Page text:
Book review: Overdressed by Elizabeth Cline

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I was lucky enough to grow up in a family with some amazing seamstresses.  My grandmother went to a needlecrafts trade school during the Depression, had done piecework in a factory before getting married, and continued to be a sewing machine master well into her later years.  My mom is quite gifted on the machine, too, and even (to my embarrassment at the time) made me a Vogue inspired wardrobe as a kid.  My aunt had dreams of being a fashion designer and while she eventually settled into another career, she seems to always return to sewing.

Little me modeling one of the outfits my mom made.

Growing up, I remember my mom and grandmother always touching fabric, checking seams, and reading fiber content labels before we bought any clothes.  My mom would always insist on natural fibers and would often exchange clothing gifts made with synthetic fibers.

Perhaps it was this training or maybe it is because I generally hate the process of shopping, but I’ve never really been one for fast fashion. I prefer infrequent shopping and buying simple classics which can last many years.  In the past few years, though, I’ve found even seasonal clothing shopping more and more difficult.  This has especially become challenging as I’ve advanced in my career and had to move away from my favorite wardrobe staples (jeans and t-shirts).  Searching for women’s business casual or business attire has been a real turn-off lately.  Between the trendy styles, bold colors and prints, and shoddy construction, I’ve been less and less likely to actually purchase anything during my visits to the stores.  Earlier this year, I professed my desire to start sewing garments to a friend of mine.  (Yes, it is a real goal for 2013!)  I even talked my mom into giving me some garment sewing lessons once she sets up her sewing machine again.

With all of this swirling around in my mind, in mid-September, I came across this thread in the Designers group on Ravelry.  I became very intrigued, and requested a review copy of Overdressed: The Shockingly High Cost of Cheap Fashion by Elizabeth Cline from NetGalley.  (Elizabeth previously blogged at The Good Closet.)

I read the book slowly, over the course of a rather busy month, and while I have already recommended it to several people, I found it a very difficult book to review.  I think this is because Overdressed is really several books inside of one jacket (or, in my case, inside one Kindle e-book).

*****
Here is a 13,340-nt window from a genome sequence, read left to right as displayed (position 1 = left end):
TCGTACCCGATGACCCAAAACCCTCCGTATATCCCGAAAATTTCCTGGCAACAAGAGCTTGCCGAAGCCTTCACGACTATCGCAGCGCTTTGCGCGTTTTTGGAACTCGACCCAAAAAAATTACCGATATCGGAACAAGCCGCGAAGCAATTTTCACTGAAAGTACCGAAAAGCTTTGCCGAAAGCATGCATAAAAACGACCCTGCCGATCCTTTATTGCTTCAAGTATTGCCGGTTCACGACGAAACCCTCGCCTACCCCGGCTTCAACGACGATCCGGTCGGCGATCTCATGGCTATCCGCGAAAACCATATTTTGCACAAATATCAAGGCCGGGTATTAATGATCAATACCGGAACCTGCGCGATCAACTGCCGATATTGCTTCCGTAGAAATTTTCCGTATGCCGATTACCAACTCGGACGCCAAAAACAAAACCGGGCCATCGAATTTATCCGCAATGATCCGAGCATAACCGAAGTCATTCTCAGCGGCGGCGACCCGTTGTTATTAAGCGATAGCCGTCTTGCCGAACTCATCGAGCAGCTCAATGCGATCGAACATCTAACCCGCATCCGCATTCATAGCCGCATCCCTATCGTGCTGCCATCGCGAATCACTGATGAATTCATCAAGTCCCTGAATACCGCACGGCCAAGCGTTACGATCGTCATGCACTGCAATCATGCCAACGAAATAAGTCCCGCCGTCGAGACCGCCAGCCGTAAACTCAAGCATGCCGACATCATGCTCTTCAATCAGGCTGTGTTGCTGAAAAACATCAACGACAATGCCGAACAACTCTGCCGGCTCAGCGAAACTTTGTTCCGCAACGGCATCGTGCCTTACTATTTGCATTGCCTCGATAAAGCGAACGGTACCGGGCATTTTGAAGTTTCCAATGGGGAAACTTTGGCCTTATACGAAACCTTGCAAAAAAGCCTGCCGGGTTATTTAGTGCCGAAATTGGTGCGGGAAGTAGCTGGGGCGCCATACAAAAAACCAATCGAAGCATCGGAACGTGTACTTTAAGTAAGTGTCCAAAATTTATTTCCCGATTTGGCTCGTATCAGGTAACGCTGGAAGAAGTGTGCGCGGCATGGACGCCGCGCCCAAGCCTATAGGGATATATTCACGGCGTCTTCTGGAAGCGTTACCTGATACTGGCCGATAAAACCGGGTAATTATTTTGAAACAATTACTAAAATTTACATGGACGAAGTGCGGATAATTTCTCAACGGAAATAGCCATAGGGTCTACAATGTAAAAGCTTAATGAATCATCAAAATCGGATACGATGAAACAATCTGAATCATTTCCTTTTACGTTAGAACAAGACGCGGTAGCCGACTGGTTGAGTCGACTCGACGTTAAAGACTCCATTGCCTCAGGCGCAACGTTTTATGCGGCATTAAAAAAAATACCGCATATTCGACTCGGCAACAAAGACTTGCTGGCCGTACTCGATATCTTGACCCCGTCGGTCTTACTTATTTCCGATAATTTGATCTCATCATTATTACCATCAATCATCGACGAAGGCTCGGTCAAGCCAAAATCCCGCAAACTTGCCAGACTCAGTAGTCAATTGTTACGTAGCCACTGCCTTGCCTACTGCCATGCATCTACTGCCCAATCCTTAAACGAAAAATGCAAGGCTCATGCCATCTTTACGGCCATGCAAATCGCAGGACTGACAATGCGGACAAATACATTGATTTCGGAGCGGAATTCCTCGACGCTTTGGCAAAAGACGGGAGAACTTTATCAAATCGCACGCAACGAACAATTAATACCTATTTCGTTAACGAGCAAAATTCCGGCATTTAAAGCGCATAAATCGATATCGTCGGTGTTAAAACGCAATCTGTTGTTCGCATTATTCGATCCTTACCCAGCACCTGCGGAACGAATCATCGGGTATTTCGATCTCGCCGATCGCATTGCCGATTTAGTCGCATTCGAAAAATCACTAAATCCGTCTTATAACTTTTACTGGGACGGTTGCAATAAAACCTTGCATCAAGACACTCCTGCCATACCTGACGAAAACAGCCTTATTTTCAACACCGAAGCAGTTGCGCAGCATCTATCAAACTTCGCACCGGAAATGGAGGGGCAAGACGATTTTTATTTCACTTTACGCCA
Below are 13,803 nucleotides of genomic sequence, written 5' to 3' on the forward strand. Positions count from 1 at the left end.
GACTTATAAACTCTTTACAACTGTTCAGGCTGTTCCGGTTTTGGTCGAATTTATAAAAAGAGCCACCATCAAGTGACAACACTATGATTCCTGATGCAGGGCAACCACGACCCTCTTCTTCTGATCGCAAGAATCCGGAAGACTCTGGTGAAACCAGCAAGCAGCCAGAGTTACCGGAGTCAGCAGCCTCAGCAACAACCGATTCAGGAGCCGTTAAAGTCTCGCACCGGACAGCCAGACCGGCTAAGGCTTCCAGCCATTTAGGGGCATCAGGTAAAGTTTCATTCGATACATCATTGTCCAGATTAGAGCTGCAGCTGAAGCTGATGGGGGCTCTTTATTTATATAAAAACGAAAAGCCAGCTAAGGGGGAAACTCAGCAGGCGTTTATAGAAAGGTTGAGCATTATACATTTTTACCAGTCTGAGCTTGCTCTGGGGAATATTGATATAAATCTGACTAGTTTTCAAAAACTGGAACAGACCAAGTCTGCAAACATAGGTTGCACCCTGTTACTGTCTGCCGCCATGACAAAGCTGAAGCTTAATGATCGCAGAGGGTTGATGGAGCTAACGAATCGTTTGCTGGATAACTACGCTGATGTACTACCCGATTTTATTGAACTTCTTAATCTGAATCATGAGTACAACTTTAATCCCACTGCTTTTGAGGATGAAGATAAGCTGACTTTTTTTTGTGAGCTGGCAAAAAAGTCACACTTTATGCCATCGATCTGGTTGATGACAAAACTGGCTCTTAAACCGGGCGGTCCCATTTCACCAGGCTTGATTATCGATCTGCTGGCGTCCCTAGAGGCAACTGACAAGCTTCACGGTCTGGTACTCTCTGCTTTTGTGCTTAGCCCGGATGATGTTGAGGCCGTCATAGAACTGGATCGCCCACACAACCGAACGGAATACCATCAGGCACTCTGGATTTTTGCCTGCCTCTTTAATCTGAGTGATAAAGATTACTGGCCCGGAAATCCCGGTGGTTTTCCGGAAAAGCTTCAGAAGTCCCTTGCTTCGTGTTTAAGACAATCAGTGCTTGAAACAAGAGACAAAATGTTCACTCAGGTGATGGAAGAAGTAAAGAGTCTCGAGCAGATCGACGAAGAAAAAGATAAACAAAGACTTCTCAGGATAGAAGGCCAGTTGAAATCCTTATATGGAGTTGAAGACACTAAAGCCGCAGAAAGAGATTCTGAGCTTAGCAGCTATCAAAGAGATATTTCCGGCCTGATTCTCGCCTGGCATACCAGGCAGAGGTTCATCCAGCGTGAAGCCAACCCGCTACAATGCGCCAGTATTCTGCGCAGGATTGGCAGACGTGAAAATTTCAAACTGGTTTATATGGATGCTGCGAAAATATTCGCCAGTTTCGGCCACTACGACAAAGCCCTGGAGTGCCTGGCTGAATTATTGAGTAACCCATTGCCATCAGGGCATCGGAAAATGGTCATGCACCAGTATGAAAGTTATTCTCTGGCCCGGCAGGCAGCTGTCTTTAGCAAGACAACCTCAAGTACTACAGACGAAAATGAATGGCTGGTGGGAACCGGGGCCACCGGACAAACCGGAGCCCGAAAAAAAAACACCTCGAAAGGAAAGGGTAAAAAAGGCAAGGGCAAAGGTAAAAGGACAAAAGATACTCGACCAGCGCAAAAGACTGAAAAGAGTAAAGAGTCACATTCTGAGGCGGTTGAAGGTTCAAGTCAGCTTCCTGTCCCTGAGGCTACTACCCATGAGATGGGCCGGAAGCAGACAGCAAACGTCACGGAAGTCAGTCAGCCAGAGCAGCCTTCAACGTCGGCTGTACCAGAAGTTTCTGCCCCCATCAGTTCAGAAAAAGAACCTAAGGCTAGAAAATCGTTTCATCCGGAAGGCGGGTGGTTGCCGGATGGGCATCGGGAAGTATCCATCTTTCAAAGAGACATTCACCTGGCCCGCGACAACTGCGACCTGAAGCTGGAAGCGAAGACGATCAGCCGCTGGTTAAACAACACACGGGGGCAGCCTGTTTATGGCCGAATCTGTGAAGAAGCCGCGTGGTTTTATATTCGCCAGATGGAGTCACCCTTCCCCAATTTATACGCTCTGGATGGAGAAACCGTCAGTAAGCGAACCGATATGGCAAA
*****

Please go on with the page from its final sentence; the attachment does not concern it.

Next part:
I loved the book that felt like it was written by an investigative journalist exploring the ins and outs of fast fashion.  I learned a lot about the history of the fashion industry and how it moved from seasonal cycles to fast fashion cycles.  The explorations of the labor, environmental, economic, and social aspects of fast fashion were interesting and thought provoking, and I’ve already had conversations with several friends and family about the contents.  I also appreciated the conversation about DIY and upcycled fashion and the introduction to many bloggers, designers, and store owners involved in the “slow fashion” movement (but that’s probably no surprise!).  I would give that book 5 stars and recommend it far and wide.

There’s another side of the book which is about Elizabeth’s personal exploration through this world. I’m not sure if it was because I couldn’t relate to her experiences of binge shopping or because my inner-women’s-college-alumna was alarmed by her seemingly ignorant approach to many encounters, but I was not at all pulled in by these stories.  On occasion, it seems like Elizabeth is “playing dumb” to reach a broader audience.  (Could the same woman who thoroughly researched the history of a multi-national industry really have thought she could easily travel to various locations in China when she doesn’t speak a word of Chinese without a car or a guide until someone suggested she needed a driver?)   I felt as though she tried to combine a book that appealed to readers of serious non-fiction with one aimed at shopaholics and folks looking for something “lighter” to read.  Personally, I found the switch back and forth a bit disjointed, although perhaps it will bring in readers who aren’t already comfortable with critiquing the industry.

And then, there was the editing and formatting.  There were many instances of words running together without spaces in between (looking something like this: wordsrunningtogetherwithoutspacesinbetween) and there were noticeable editing mistakes.  I have not previously had that experience with any book published by a major publisher (in this case, Penguin’s Portfolio imprint).  I was always able to infer what Elizabeth was trying to convey, but I found this aspect of the book unsettling. It felt a bit like “fast publishing” to me.

Back to my original quandary: How do I review this book?  I think the content is important and it is mostly an engaging and well-researched book.  I can’t in good conscience give it a 5 star review, though.  If my review were based purely on editing and formatting, I would probably have to give it 2 stars.  If I were rating the “Elizabeth’s personal conversion to slow fashionista” sub-plot, I would probably give the book 3 stars.  So I guess in the end, I will give it 4 stars but with this warning – I recommend that you read Overdressed, think about it’s content, and talk about it.  But be prepared for poor editing and formatting, and to be slightly urked by some of Elizabeth’s purported ignorance.

Full disclosure: A free electronic review copy of this book was provided by the publisher via NetGalley. Although I accept free books for review, I do not accept additional compensation from the publisher, nor do I guarantee a positive review.  My reviews are based entirely on my honest opinions. This also post contains affiliate links. You can read my affiliate and review disclosures here.

Interview with Nicki Trench, Author of Geek Chic Crochet

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Today I’m interviewing Nicki Trench, a multi-craftual author and needlecrafts teacher working in East SussexLauren Walsh at CICO Books was able to give me a sneak peak of Nicki’s latest book, Geek Chic Crochet: 35 Retro-inspired Projects That Are Off the Hook, and you can expect plenty of garments and accessories, as well as a few home decor items. Nicki can be found online at her website, her blog, Twitter, Pinterest, and Ravelry.  Geek Chic Crochet is published by CICO Books at £12.99 ($21.95 US) paperback and is available from all good bookshops (and online booksellers).

Nicki Trench. (Photo by Zara Poole.)

Underground Crafter (UC): How did you first learn to crochet?

Nicki: I was about 12. My mother and grandmother always crocheted, but I learnt when my sister was living in Paris and her boss wanted a crocheted poncho – they were very chic at the time! I got commissioned to make 3 or 4 in the end!!